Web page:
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A Looming Copper Bottleneck Could Derail the Energy Transition

A new report from the International Energy Forum warns that global copper production may soon be critically outpaced by soaring global demand for the metal, which is a key component of many clean energy technologies. As such, the metal could soon act as an acute bottleneck in the world's feasible pathways to meeting key climate goals by mid-century. 

Staying on a net-zero pathway by 2030 will require 12.8 million tons of additional copper supplies over the next five and a half years according to recent calculations from BloombergNEF. For comparison, just about 27 million tons of copper were consumed last year. Achieving net-zero carbon emissions by 2050 will require a whopping 460% increase in copper production, which will require 194 new large-scale mines to be brought online over the next 32 years. According to the International Energy Forum report, in a business-as-usual scenario, just 35 will be added by that time. Meeting net-zero goals will therefore require a leap from the baseline never before seen in human history. 

Many renewable energy technologies require larger amounts of copper than their fossil fuel powered equivalents. T"An EV requires 2.5 times as much copper as an internal combustion engine vehicle," reports CNBC. "Meanwhile, solar and offshore wind need two times and five times, respectively, more copper per megawatt of installed capacity than power generated using natural gas or coal." Copper will also be an essential ingredient for the truly gargantuan grid expansion that will be needed to support the broad electrification of our energy system.

Related: Oil Prices Remain Under Pressure Despite Rising Gasoline Demand

The looming copper shortage is not a sudden occurrence - experts have been warning about the coming bottleneck for years. "What the world needs - today's world as well as the future, increasingly climate-threatened one - is a bigger emphasis and greater expenditures on copper discovery and exploration" Oilprice.com reported back in 2022. Sound familiar?

And if there isn't a major economic and political shift in the way that copper markets are managed and regulated, we'll probably be writing the same article for years, until the pathway to net-zero becomes completely unfeasible. "Despite a surge in mining exploration budgets," Mercom recently wrote, "a mere 16 out of the 224 copper deposits unearthed after 1990 were discovered within the last decade."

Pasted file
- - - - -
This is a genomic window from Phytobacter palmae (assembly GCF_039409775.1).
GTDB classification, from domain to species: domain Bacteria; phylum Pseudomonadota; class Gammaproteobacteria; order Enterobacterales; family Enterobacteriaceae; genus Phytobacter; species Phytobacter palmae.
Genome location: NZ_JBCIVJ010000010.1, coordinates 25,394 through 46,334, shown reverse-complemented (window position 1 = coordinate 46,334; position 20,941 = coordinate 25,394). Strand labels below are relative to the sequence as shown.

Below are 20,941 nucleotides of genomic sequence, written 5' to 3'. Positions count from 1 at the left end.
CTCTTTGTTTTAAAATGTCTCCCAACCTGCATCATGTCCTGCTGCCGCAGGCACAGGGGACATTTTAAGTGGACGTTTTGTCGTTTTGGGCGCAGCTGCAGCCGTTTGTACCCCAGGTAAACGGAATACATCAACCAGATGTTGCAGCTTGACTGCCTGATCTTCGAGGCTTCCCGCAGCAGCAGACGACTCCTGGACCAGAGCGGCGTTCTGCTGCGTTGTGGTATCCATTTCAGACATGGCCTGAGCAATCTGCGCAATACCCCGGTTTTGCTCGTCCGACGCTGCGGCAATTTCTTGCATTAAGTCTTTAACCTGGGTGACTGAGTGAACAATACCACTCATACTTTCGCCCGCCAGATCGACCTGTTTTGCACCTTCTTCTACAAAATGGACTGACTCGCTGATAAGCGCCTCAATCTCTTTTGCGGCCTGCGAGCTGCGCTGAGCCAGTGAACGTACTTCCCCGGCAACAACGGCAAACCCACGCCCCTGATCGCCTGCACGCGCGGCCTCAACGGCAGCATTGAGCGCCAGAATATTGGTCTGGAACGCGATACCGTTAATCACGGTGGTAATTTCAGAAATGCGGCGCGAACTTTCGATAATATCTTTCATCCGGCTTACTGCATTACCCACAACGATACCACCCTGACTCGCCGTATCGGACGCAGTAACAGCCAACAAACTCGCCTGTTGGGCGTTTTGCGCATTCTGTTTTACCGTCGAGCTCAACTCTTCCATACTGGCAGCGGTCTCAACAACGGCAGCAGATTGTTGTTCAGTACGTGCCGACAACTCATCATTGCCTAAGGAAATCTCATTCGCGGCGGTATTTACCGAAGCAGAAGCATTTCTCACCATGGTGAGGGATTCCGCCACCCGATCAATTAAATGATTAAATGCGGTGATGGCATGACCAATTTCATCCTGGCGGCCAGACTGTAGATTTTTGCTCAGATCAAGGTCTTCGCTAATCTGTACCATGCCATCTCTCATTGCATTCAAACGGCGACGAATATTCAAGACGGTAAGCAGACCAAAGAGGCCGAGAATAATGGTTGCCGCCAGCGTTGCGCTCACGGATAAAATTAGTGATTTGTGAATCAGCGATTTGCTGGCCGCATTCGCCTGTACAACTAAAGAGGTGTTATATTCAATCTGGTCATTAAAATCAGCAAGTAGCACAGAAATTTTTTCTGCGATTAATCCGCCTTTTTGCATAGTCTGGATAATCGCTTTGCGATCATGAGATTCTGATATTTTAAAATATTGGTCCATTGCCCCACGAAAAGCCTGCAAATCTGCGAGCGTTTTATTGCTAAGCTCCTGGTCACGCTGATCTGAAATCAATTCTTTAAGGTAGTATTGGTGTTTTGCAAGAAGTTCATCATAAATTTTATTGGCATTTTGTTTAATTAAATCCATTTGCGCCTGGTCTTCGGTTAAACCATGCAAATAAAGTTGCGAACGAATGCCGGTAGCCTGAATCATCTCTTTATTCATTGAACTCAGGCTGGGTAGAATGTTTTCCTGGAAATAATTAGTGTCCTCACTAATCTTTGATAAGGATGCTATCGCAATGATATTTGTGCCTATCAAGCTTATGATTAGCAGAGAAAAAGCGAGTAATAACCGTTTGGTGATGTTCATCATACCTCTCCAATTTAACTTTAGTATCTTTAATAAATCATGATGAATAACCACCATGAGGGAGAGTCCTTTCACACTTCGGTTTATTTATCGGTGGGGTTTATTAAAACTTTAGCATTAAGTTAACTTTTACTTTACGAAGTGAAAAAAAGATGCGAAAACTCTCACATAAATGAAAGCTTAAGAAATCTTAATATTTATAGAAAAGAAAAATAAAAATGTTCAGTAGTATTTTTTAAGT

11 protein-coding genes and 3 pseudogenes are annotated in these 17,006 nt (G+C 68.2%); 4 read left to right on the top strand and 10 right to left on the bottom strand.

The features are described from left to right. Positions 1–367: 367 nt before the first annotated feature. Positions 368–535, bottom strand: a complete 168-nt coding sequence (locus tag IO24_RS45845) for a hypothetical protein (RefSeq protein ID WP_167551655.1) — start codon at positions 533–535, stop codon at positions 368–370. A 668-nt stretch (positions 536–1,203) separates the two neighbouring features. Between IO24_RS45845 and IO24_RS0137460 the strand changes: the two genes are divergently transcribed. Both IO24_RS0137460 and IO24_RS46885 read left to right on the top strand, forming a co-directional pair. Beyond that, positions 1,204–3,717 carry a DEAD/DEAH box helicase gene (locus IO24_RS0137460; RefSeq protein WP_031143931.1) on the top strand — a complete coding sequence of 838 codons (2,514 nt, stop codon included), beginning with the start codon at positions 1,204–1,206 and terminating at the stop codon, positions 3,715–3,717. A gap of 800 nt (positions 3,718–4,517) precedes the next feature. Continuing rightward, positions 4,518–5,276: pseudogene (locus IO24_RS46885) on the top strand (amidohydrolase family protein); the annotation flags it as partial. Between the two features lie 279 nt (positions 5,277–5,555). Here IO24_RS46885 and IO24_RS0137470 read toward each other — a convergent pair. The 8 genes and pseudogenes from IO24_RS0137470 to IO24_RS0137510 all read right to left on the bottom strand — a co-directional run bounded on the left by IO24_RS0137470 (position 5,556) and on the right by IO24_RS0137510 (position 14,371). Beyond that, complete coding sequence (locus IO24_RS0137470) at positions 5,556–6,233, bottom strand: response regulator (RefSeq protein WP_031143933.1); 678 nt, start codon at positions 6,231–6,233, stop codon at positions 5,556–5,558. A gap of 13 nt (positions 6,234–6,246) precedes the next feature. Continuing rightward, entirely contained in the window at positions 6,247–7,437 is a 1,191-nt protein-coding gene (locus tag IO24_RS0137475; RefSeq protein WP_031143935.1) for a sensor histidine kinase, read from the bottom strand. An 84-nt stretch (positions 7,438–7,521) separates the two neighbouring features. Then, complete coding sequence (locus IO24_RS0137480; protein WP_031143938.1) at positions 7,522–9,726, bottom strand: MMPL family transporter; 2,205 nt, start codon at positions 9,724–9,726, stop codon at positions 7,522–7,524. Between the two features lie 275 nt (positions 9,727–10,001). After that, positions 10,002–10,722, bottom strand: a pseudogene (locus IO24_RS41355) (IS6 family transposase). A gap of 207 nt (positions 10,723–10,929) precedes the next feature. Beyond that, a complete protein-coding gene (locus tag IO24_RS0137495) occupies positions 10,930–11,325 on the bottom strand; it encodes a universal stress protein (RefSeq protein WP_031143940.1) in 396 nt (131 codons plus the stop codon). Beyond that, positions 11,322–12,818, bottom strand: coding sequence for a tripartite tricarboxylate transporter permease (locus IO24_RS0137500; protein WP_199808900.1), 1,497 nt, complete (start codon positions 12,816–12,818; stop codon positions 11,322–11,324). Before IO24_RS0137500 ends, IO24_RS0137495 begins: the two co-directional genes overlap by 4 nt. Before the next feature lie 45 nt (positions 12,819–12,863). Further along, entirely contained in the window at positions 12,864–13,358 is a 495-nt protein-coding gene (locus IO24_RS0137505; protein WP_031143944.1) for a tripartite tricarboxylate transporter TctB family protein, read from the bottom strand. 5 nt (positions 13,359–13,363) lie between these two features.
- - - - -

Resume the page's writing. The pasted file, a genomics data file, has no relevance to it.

To be sure, it's not that there isn't interest and money behind developing new copper mines. After all, there's plenty of money to be made from developing additional resources. As a result of high demand and speculation around coming shortages, the prices of copper are skyrocketing. On Monday they hit their highest level on record, reaching $11,104.50 a metric ton on the London Metal exchange. 

A big part of the reason for the mismatch between copper demand and supply is the arduous and slow permitting process for building new copper mines. According to Futurity, "the average time between discovering a new copper mineral deposit and getting a permit to build a mine is about 20 years."

But according to recent reporting from Bloomberg, there's also another, more insidious reason for the copper shortage. The recent opinion piece contends that it's because the world's vital copper supply " is being hoarded by a group of little-known mining barons." Many companies have tried - and failed - to make major deals to boost copper mining in recent years. The two biggest attempted deals in the global mining sector over the last ten years were driven by copper interests, and both fell through. 

"It's a pattern we're likely to see again, thanks to the way just four families have gained influence over some of the world's richest mineral deposits," Bloomberg wrote. "The families' combined net worth is some $82 billion [...]. Despite that wealth, their firms suffer from relatively high capital costs, making it harder for them to invest as aggressively as booming demand might dictate." 

In addition to loosening these copper baron's grips from key global copper supplies and improving permitting delays, enhanced copper recycling will be key to keeping within a net-zero pathway. Copper recycling is already a strong and well developed economic sector, yet in 2022, 40% of the whopping 2 million metric tons of copper present in e-waste alone went straight to landfills around the world. Closing this loop is therefore a critical component of the sweeping shift so direly needed in global copper industries.

By Haley Zaremba for Oilprice.com

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Haley Zaremba

Haley Zaremba is a writer and journalist based in Mexico City. She has extensive experience writing and editing environmental features, travel pieces, local news in the… More